Remember: Your crowdfunding campaign may not be the largest source of funding for your project but will raise awareness of your food hub and may create a stronger, more loyal customer base going forward.
All or nothing v. flexible funding?
- All or nothing campaigns are more likely to hit their targets.
- Remember that if you offer rewards with a flexible funding campaign and do not meet your target you will still need to honour these rewards. Is this something you can afford to do?
Research shows that four weeks is recommended as the optimal length to ‘go live’ with your crowdfunder for, but:
You may like to span two end of the month ‘pay days’
Ideas & tips for rewards
rangeof price points.
- Products or services which are
representativeof your food hub. Budget each reward carefully: the aim is to make a profit! Yearly Subscriptions
For example,a reward where a customer pays in advance to collect a box of eggs or a loaf of bread every week for a year. This will bring the shopper to your food hub regularly and increase the likelihood that they purchase additional items.
Classes or tutorials
These can be really popular and online events (or recordings) in particular, can be economical to host (and hence profitable).
Items such as tote bags, pens and stationary, branded with your food hub logo will serve as marketing for the food hub after the event as well as perhaps being something which is only available through the crowdfunding campaign.
Sidwell Street Bakery found that rewards where the donor felt they were ‘giving’ twice (once to the crowdfunding campaign and once by purchasing food which was given/delivered to someone else) were really popular.
For example, Sidwell Street Bakery offered ‘Loaves of Gratitude’ as a reward which was simply a loaf of bread with someone’s initials carved into them.
Large donors may not want a reward
There will be two types of people who wish to support your crowdfunding campaign- those who really want the reward on offer and those who are deeply passionate about your cause. Make it easy for the latter group to also feel like they can contribute significant amounts without having to accept something in return.
Plan, plan, plan!
This is the most important step! The more time and effort you can put into planning before your campaign goes live the greater the chance of it being successful.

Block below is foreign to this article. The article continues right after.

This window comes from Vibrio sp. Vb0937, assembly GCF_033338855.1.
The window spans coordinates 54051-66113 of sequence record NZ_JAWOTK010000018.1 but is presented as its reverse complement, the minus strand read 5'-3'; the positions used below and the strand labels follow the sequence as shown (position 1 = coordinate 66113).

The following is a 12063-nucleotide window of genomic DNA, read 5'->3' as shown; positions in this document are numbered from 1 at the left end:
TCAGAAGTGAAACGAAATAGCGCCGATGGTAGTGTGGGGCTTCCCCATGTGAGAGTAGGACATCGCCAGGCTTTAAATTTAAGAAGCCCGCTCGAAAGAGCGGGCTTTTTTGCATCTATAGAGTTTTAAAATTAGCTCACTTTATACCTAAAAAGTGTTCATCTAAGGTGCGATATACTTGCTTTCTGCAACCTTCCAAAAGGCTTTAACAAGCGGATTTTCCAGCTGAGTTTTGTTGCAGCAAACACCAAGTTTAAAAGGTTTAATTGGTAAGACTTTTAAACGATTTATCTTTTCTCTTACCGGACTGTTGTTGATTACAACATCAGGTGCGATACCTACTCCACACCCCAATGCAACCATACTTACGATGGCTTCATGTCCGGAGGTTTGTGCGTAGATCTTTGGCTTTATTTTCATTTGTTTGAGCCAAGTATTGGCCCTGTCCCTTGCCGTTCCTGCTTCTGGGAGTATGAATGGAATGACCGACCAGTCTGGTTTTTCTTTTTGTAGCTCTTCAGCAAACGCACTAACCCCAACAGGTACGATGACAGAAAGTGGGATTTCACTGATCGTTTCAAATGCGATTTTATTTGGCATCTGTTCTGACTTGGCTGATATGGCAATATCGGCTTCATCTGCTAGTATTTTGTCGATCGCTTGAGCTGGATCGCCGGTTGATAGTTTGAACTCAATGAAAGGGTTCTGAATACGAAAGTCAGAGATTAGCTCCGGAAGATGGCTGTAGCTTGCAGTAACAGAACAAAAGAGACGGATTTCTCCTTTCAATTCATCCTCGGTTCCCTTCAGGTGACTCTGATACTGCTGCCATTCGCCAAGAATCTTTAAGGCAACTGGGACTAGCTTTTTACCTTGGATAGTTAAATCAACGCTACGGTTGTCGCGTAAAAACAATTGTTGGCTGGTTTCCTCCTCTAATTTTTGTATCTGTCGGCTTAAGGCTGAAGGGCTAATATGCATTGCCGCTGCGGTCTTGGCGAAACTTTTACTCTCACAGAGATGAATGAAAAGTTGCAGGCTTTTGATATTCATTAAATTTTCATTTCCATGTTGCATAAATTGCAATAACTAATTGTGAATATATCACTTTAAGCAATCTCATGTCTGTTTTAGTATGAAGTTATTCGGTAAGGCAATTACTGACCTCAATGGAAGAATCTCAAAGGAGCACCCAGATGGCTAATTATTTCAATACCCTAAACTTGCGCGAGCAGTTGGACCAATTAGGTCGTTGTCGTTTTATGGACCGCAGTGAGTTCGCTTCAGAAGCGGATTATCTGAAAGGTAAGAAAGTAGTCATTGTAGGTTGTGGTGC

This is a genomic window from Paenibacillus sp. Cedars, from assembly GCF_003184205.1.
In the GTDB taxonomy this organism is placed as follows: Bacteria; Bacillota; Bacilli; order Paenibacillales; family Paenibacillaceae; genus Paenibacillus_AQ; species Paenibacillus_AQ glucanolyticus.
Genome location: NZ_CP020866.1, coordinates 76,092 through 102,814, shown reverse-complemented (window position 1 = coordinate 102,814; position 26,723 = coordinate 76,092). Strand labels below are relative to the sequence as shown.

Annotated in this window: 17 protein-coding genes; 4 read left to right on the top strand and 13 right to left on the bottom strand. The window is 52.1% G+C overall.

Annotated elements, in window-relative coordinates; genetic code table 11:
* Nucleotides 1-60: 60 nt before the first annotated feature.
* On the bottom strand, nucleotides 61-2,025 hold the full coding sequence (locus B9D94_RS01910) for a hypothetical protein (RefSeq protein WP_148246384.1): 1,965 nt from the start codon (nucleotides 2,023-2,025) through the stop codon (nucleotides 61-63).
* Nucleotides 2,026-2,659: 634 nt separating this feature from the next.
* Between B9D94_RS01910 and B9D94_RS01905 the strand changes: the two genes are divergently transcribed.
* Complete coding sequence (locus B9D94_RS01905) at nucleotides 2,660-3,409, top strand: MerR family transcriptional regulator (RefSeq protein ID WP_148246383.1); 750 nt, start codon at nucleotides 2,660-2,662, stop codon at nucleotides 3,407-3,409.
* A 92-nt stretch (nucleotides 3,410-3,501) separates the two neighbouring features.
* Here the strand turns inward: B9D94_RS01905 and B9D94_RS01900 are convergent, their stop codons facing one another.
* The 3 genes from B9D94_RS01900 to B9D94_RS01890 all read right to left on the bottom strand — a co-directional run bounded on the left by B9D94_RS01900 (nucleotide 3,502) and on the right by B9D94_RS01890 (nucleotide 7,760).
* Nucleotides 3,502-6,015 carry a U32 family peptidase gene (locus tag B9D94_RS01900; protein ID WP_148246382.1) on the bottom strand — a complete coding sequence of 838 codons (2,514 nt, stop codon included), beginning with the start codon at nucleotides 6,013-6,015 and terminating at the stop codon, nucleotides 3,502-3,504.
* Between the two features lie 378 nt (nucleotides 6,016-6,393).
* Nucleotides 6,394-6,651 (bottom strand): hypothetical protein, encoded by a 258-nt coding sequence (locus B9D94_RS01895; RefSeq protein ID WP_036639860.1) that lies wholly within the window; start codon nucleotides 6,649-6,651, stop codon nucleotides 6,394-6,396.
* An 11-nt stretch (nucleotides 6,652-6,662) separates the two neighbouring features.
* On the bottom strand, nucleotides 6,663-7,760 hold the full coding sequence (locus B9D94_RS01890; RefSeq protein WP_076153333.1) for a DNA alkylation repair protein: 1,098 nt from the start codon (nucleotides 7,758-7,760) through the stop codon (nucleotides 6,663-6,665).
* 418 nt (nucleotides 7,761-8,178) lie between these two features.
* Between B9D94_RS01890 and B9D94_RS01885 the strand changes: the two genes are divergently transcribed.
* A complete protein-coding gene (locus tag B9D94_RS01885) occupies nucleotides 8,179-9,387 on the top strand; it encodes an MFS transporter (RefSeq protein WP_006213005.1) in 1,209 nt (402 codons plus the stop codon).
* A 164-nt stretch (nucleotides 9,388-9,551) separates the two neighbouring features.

We recommend refering to this very helpful document.
It’s even worth, in the planning stage, considering the next steps after the campaign closes! Think about how you will proceed both if you reach the crowdfunding target and if you don’t. If you host a rewards based campaign then you will have (hopefully) lots of rewards to deliver!
Marketing & social media
Planning your marketing and the roll out of your campaign before you launch will greatly help! Be prepared for a very full-on 4 weeks, living on social media and continuously shouting about your food hub and values!
When planning a marketing campaign for your crowdfunding, this document will help you make lists of who to contact for a donation, and at what stage.
‘Influencers’as well as getting in contact with respected locals or famous celebrities who may live in your community, you may wish to contact those in the local, sustainable food movement:
- Suggested order for your
timelineof who to approach for a donation and when during your campaign:
- Friends, family, staff and volunteers for your food hub: contact by phone or email
- Customers of your food hub: perhaps add a paper message to their order or talk to them about it when they collect their food.
- Social media
- The wider community
- The press: A template press release can be found here (coming soon)
Ask other businesses on the OFN platform if they would be willing to share a social media post or two in support of your crowdfunding campaign.
Draft emails and write any physical materialsyou may need (such as flyers to customers when they collect their food orders) in advance. Schedule social media postsin advance of the campaign starting as possible but leave space for more ‘of the moment’ updates which you can post ‘live’. Examples of posts which can be pre-scheduled:
- Posts about rewards that you plan to only make available later in the campaign (such as after 7, 14 and 21 days)
- For when you reach specific goals (such as 50% target)
- Emphasising your key messages and aims of the food hub and the crowdfunding campaign.
More marketing tips & advice
During your campaign
Ask those closest to you to:
Donate earlyin your campaign.
This avoids the ‘empty restaurant’ scenario and will encourage those who don’t know you as well to also contribute.
feedbackon your campaign, social media messages, crowdfunding page: you can then make changes if necessary.
Point of sale marketing such as decorating your collection point with information about the crowdfunding campaign can be very effective.